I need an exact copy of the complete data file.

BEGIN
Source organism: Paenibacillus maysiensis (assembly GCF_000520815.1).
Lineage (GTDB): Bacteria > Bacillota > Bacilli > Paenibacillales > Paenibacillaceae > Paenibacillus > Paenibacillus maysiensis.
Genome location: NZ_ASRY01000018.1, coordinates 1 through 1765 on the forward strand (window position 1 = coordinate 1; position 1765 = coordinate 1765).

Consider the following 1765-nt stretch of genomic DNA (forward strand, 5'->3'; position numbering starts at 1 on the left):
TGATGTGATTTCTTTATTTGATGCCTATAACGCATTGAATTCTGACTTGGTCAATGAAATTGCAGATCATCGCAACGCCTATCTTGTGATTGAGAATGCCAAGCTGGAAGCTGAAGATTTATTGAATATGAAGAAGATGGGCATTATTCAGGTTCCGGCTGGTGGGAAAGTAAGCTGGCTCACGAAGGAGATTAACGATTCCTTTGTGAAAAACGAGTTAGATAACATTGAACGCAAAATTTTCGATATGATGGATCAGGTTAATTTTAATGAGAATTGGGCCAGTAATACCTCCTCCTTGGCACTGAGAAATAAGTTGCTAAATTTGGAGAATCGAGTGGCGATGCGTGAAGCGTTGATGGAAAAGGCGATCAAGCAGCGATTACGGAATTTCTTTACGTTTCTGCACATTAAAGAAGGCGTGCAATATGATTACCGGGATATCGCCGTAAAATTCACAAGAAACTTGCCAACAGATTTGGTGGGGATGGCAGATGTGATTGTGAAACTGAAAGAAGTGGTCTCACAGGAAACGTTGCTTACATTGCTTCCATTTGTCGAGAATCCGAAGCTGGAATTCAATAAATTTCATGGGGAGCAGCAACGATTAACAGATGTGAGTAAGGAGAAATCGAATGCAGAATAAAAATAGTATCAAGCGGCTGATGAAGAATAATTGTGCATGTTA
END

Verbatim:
Source organism: Paenibacillus maysiensis (assembly GCF_000520815.1).
Lineage (GTDB): Bacteria > Bacillota > Bacilli > Paenibacillales > Paenibacillaceae > Paenibacillus > Paenibacillus maysiensis.
Genome location: NZ_ASRY01000018.1, coordinates 1 through 1765 on the forward strand (window position 1 = coordinate 1; position 1765 = coordinate 1765).

Consider the following 1765-nt stretch of genomic DNA (forward strand, 5'->3'; position numbering starts at 1 on the left):
TGATGTGATTTCTTTATTTGATGCCTATAACGCATTGAATTCTGACTTGGTCAATGAAATTGCAGATCATCGCAACGCCTATCTTGTGATTGAGAATGCCAAGCTGGAAGCTGAAGATTTATTGAATATGAAGAAGATGGGCATTATTCAGGTTCCGGCTGGTGGGAAAGTAAGCTGGCTCACGAAGGAGATTAACGATTCCTTTGTGAAAAACGAGTTAGATAACATTGAACGCAAAATTTTCGATATGATGGATCAGGTTAATTTTAATGAGAATTGGGCCAGTAATACCTCCTCCTTGGCACTGAGAAATAAGTTGCTAAATTTGGAGAATCGAGTGGCGATGCGTGAAGCGTTGATGGAAAAGGCGATCAAGCAGCGATTACGGAATTTCTTTACGTTTCTGCACATTAAAGAAGGCGTGCAATATGATTACCGGGATATCGCCGTAAAATTCACAAGAAACTTGCCAACAGATTTGGTGGGGATGGCAGATGTGATTGTGAAACTGAAAGAAGTGGTCTCACAGGAAACGTTGCTTACATTGCTTCCATTTGTCGAGAATCCGAAGCTGGAATTCAATAAATTTCATGGGGAGCAGCAACGATTAACAGATGTGAGTAAGGAGAAATCGAATGCAGAATAAAAATAGTATCAAGCGGCTGATGAAGAATAATTGTGCATGTTA